These are gorgeous!! I grew up enjoying traditional rustic Italian biscotti- walnut with anise, and pure vanilla ones. Any specific suggestion as to how I could use your recipe to recreate both of my childhood favorites which are laced with so much nostalgia and love? Your blog is beautiful…

    • Alanna says

      Aw thank you Gia, I really appreciate that! I have a soft spot for anise biscotti too - I think my bubba used to make those when I was very little.

      I looked up an anise biscotti recipe in my Biscotti cookbook and here's what I'd try, based on the original recipe:
      Omit the candied hazelnuts and use toasted walnuts instead. Omit the vanilla and the melted chocolate. Place 1 tablespoon anise seed and 2 tablespoons Sambuca liqueur or Pernod in a small saucepan. Set over low heat and warm until steamy, 2-3 minutes. Set aside to cool. Add this mixture along with the melted butter.

      For the vanilla biscotti, omit the hazelnuts and chocolate, and increase the vanilla to 2 or 3 teaspoons. Decrease the sweet rice flour by 1 tablespoon.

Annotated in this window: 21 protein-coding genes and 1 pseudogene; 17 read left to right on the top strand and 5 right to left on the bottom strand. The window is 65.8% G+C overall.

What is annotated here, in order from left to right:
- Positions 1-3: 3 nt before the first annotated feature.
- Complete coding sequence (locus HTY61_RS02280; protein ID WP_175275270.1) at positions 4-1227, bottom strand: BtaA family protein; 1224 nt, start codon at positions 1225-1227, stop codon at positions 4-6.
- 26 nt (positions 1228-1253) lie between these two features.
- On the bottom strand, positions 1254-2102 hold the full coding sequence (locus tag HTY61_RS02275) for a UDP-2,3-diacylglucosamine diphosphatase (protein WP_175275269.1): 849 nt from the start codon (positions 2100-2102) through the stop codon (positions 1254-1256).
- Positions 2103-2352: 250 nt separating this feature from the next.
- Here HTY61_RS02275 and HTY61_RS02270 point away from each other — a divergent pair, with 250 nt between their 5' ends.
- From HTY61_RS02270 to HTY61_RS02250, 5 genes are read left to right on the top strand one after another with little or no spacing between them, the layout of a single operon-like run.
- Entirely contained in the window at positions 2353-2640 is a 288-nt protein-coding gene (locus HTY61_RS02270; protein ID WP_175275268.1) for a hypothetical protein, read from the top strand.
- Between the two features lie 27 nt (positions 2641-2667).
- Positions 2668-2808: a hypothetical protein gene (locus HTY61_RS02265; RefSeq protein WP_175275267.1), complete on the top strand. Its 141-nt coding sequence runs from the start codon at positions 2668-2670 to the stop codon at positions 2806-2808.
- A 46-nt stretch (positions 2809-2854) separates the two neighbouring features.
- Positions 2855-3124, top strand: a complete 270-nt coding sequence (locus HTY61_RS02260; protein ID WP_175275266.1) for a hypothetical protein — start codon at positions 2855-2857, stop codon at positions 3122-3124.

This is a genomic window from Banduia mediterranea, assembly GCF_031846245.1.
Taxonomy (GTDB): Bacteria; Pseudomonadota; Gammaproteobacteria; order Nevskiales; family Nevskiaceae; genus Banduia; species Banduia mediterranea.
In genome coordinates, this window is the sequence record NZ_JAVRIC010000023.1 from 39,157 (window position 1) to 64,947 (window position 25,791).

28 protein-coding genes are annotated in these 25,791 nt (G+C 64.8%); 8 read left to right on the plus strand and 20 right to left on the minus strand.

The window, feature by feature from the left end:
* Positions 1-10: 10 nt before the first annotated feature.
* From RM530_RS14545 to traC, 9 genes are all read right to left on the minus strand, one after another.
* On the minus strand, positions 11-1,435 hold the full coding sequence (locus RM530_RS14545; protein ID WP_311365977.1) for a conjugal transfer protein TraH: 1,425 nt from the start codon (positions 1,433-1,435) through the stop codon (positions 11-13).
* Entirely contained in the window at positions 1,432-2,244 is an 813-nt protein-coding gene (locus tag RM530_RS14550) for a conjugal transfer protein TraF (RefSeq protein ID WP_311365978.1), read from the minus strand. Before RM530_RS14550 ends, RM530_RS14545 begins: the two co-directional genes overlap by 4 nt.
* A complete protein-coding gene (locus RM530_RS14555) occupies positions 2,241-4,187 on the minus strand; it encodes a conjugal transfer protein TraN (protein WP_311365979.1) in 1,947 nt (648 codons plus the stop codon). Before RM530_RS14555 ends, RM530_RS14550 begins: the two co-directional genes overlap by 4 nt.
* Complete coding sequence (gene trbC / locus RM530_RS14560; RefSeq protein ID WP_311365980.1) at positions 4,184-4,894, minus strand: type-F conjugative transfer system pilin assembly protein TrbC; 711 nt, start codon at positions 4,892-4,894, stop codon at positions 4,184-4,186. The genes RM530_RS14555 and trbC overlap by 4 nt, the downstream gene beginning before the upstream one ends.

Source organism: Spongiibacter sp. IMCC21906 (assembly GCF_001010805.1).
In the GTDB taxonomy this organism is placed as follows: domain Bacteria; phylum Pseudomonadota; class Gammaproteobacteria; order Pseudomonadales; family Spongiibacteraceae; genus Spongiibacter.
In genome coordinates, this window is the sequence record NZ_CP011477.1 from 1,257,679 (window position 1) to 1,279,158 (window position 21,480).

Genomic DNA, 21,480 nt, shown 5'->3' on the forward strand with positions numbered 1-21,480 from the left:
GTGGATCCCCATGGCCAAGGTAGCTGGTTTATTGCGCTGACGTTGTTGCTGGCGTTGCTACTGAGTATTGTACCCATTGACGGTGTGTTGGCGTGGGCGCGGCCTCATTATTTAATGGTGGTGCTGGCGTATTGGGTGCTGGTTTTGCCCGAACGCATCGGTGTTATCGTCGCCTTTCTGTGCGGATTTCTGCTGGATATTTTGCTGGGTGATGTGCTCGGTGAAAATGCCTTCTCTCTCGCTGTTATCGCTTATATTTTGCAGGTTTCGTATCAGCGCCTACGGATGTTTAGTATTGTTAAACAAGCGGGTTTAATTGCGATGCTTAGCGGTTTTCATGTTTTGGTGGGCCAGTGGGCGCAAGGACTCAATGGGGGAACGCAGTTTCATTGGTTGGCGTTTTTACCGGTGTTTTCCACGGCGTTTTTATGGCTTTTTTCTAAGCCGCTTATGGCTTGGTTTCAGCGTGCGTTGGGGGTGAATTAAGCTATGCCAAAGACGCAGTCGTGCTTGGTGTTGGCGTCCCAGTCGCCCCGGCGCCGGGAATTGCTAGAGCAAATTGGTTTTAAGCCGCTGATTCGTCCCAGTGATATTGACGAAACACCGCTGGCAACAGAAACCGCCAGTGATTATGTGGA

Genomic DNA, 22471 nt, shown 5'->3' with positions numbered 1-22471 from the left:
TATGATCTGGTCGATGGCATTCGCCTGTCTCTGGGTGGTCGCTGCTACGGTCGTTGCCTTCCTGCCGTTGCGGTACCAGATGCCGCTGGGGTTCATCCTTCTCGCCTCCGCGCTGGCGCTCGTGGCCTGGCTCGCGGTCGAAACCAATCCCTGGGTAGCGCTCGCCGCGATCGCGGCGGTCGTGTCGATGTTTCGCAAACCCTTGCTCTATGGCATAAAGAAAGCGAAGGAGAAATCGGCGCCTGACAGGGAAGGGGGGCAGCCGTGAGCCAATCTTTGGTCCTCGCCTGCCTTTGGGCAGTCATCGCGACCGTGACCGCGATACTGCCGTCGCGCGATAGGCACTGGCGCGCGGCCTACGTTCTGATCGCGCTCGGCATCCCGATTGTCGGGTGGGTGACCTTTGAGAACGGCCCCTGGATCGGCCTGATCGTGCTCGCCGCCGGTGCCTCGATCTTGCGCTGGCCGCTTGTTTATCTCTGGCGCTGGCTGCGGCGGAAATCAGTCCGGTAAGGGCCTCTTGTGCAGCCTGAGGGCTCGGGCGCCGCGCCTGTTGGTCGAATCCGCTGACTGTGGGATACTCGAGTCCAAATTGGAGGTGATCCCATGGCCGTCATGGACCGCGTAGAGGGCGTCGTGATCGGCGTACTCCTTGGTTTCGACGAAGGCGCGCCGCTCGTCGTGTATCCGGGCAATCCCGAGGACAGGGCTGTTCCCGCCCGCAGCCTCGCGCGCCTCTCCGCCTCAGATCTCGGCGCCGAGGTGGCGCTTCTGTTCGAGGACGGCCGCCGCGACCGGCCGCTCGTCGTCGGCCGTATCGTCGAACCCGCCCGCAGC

Please let me know if you try either of these! Buon appetito. :)

  19. David says

    Delicious! I wanted a recipe as close to wheat-based as possible. This is it! Hazelnuts and chocolate…GREAT combination, especially with a cappuccino:). I do wish I had read to the bottom of the “Troubleshooting” tips first. I was in a hurry to finish the recipe and cut the logs before the middles were completely cool, so I ended up with some pieces and even crumbles. But the taste is perfect! Next time I think I’ll make the logs one day, then refrigerate over night before cutting up for the second bake. Thank you so much for fulfilling this gluten-free biscotti-lover’s quest for the “holy grail” of coffee accompaniments…although I think I will be eating them more often than I’m drinking coffee!

    • Alanna says

      I'm so glad you love the recipe! Hard to beat homemade biscotti and a cappuccino, yum. Baking the logs ahead of time should make them easier to cut. Please let me know how it goes if/when you make them again!

  20. Eugenie says

    The texture of these are absolutely perfect! I used your vanilla version as instructed in a reply and probably would add even 4 or 5 tsp of vanilla next time. One question- I cannot tolerate refined sugar so used coconut sugar, but it discolored the biscotti. (Not that I minded much, as they were so delicious!!). I’d like to use liquid stevia if possible or another alternative sweetener that would keep these ‘pure style’. Any suggestions? Can’t wait to make these again and again!! They will replace my long lost loves, which were always my grandmothers biscotti…I have a coconut oil and clear vanilla extract ‘sprinkles biscotti’ version in mind as well for this and hope it will work!

    • Alanna Taylor-Tobin says